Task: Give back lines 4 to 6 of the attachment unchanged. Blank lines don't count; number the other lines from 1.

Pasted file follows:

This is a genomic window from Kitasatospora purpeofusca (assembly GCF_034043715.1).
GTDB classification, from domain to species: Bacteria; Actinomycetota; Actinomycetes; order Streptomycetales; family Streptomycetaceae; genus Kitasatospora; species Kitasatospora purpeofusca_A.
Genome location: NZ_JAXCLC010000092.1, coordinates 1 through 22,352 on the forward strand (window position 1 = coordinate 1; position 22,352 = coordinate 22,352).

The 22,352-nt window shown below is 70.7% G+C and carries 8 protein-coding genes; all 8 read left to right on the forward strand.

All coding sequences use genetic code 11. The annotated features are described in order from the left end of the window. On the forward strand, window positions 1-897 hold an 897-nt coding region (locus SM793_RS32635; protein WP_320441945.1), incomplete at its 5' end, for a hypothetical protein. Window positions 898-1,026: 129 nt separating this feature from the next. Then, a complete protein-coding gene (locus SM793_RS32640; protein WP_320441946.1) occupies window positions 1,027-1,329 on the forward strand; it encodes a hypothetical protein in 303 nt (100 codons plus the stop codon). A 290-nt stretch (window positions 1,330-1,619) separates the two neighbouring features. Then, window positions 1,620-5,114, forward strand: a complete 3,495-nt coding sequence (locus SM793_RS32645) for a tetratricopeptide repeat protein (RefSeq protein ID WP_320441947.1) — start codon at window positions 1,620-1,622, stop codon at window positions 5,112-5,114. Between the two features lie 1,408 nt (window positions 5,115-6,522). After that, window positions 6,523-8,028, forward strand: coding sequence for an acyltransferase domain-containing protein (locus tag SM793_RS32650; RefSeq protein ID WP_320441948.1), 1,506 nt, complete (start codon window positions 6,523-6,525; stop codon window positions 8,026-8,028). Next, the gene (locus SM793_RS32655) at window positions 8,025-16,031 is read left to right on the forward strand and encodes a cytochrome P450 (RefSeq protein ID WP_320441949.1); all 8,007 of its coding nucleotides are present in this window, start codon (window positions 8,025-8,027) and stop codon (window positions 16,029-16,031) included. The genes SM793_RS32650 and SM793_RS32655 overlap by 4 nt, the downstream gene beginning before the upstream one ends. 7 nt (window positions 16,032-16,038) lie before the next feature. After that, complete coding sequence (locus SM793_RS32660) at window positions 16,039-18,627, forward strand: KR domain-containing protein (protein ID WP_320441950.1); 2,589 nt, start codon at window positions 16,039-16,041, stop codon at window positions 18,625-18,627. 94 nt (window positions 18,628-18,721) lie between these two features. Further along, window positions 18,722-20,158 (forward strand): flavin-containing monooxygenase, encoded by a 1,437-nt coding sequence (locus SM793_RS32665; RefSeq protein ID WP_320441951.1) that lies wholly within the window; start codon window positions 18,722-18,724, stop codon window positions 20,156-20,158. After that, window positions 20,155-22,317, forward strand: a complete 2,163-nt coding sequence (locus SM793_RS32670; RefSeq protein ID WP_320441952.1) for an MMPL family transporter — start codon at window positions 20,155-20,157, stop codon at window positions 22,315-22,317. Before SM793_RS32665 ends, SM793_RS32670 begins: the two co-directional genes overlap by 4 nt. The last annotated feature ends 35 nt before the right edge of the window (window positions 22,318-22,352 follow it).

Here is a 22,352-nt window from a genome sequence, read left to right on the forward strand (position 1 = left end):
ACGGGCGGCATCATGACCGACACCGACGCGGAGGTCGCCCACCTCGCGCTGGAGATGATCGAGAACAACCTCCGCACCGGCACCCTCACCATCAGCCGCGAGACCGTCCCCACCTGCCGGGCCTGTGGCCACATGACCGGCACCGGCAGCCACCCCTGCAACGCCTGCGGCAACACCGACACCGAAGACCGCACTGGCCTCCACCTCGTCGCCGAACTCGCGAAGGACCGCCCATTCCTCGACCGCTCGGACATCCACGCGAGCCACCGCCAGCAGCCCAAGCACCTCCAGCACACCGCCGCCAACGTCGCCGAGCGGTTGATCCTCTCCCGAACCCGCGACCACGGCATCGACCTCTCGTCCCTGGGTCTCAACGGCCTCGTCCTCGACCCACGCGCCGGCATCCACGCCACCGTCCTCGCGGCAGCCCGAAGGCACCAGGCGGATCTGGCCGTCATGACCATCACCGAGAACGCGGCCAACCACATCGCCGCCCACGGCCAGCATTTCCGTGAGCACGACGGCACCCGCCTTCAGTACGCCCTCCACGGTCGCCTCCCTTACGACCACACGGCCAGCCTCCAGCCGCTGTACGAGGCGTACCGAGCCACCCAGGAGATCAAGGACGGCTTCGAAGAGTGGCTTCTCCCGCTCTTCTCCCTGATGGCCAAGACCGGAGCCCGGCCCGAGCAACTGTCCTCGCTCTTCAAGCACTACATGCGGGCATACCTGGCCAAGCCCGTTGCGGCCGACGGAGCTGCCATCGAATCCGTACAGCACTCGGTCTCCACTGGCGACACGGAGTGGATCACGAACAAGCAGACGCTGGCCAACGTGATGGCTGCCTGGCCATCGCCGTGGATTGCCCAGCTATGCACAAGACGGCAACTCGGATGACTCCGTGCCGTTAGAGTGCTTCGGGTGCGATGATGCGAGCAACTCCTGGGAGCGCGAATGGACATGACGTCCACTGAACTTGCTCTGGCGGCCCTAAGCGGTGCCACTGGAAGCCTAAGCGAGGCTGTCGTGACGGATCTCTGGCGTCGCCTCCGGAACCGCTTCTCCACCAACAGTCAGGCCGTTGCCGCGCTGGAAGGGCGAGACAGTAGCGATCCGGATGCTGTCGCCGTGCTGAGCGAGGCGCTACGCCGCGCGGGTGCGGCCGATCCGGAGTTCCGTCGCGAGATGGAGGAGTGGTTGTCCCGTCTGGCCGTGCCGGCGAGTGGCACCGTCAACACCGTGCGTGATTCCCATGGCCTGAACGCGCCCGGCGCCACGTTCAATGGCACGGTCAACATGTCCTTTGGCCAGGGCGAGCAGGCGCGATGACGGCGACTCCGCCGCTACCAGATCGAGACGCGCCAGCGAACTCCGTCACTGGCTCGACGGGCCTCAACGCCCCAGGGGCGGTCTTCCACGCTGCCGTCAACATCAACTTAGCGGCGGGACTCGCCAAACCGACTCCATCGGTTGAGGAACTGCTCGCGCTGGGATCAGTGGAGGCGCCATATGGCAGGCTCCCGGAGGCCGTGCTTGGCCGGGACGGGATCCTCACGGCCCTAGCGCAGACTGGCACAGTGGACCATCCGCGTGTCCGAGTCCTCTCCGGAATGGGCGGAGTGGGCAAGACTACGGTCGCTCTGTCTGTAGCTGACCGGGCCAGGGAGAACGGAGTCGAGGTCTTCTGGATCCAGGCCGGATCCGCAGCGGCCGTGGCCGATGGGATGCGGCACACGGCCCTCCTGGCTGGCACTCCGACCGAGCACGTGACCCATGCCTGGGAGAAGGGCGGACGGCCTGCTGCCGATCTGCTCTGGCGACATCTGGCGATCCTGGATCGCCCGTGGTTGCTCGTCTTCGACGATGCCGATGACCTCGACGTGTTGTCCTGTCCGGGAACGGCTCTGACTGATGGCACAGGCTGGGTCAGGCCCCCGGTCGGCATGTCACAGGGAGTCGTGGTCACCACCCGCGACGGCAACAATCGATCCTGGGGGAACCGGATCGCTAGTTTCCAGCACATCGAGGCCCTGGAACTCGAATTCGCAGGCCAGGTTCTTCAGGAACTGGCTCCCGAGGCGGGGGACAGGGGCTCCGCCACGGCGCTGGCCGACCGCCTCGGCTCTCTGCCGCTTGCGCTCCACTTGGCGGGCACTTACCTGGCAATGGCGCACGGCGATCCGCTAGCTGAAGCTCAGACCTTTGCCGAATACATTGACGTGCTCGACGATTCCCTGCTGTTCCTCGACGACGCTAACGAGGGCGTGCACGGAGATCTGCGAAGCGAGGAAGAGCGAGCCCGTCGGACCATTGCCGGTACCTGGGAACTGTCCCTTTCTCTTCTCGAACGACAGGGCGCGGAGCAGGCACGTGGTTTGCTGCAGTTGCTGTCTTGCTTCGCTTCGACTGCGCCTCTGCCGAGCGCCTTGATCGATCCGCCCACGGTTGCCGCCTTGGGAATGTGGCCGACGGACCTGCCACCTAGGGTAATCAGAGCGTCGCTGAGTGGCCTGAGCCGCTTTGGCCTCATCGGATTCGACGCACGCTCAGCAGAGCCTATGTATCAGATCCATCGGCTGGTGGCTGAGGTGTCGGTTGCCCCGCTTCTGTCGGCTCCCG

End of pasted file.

The 22,352-nt window shown below is 70.7% G+C and carries 8 protein-coding genes; all 8 read left to right on the forward strand.

All coding sequences use genetic code 11. The annotated features are described in order from the left end of the window. On the forward strand, window positions 1-897 hold an 897-nt coding region (locus SM793_RS32635; protein WP_320441945.1), incomplete at its 5' end, for a hypothetical protein. Window positions 898-1,026: 129 nt separating this feature from the next. Then, a complete protein-coding gene (locus SM793_RS32640; protein WP_320441946.1) occupies window positions 1,027-1,329 on the forward strand; it encodes a hypothetical protein in 303 nt (100 codons plus the stop codon). A 290-nt stretch (window positions 1,330-1,619) separates the two neighbouring features. Then, window positions 1,620-5,114, forward strand: a complete 3,495-nt coding sequence (locus SM793_RS32645) for a tetratricopeptide repeat protein (RefSeq protein ID WP_320441947.1) — start codon at window positions 1,620-1,622, stop codon at window positions 5,112-5,114. Between the two features lie 1,408 nt (window positions 5,115-6,522). After that, window positions 6,523-8,028, forward strand: coding sequence for an acyltransferase domain-containing protein (locus tag SM793_RS32650; RefSeq protein ID WP_320441948.1), 1,506 nt, complete (start codon window positions 6,523-6,525; stop codon window positions 8,026-8,028). Next, the gene (locus SM793_RS32655) at window positions 8,025-16,031 is read left to right on the forward strand and encodes a cytochrome P450 (RefSeq protein ID WP_320441949.1); all 8,007 of its coding nucleotides are present in this window, start codon (window positions 8,025-8,027) and stop codon (window positions 16,029-16,031) included. The genes SM793_RS32650 and SM793_RS32655 overlap by 4 nt, the downstream gene beginning before the upstream one ends. 7 nt (window positions 16,032-16,038) lie before the next feature. After that, complete coding sequence (locus SM793_RS32660) at window positions 16,039-18,627, forward strand: KR domain-containing protein (protein ID WP_320441950.1); 2,589 nt, start codon at window positions 16,039-16,041, stop codon at window positions 18,625-18,627. 94 nt (window positions 18,628-18,721) lie between these two features. Further along, window positions 18,722-20,158 (forward strand): flavin-containing monooxygenase, encoded by a 1,437-nt coding sequence (locus SM793_RS32665; RefSeq protein ID WP_320441951.1) that lies wholly within the window; start codon window positions 18,722-18,724, stop codon window positions 20,156-20,158. After that, window positions 20,155-22,317, forward strand: a complete 2,163-nt coding sequence (locus SM793_RS32670; RefSeq protein ID WP_320441952.1) for an MMPL family transporter — start codon at window positions 20,155-20,157, stop codon at window positions 22,315-22,317. Before SM793_RS32665 ends, SM793_RS32670 begins: the two co-directional genes overlap by 4 nt. The last annotated feature ends 35 nt before the right edge of the window (window positions 22,318-22,352 follow it).

Here is a 22,352-nt window from a genome sequence, read left to right on the forward strand (position 1 = left end):